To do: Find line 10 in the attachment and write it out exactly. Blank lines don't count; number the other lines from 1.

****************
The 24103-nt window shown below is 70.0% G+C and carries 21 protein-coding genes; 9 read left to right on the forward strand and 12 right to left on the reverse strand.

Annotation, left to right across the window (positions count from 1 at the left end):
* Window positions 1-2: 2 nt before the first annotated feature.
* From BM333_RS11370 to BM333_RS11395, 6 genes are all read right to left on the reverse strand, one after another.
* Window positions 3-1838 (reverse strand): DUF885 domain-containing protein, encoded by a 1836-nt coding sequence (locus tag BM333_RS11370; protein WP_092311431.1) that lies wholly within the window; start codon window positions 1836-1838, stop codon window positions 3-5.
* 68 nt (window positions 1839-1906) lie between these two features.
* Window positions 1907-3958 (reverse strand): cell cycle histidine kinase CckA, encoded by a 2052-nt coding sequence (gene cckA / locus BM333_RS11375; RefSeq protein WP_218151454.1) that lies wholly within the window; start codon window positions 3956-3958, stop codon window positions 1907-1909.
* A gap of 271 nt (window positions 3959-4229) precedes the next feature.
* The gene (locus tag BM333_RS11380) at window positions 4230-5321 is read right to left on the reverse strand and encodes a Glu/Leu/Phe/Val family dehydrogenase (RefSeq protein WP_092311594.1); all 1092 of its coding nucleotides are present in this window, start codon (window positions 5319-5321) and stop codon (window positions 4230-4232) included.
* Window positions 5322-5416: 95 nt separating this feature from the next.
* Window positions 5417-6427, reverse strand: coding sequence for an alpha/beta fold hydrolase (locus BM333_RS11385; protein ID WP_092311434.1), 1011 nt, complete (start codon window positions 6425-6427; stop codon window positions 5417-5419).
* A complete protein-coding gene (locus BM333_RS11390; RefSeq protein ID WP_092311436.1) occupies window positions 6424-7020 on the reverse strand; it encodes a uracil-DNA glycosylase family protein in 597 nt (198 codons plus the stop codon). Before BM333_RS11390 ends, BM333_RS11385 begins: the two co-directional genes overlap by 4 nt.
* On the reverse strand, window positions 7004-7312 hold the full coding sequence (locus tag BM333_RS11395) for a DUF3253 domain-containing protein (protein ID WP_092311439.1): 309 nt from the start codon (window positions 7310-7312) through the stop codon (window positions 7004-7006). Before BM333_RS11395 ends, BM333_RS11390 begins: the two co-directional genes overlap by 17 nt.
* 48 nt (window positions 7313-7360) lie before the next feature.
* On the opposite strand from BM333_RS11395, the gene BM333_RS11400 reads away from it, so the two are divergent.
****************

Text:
* Window positions 5322-5416: 95 nt separating this feature from the next.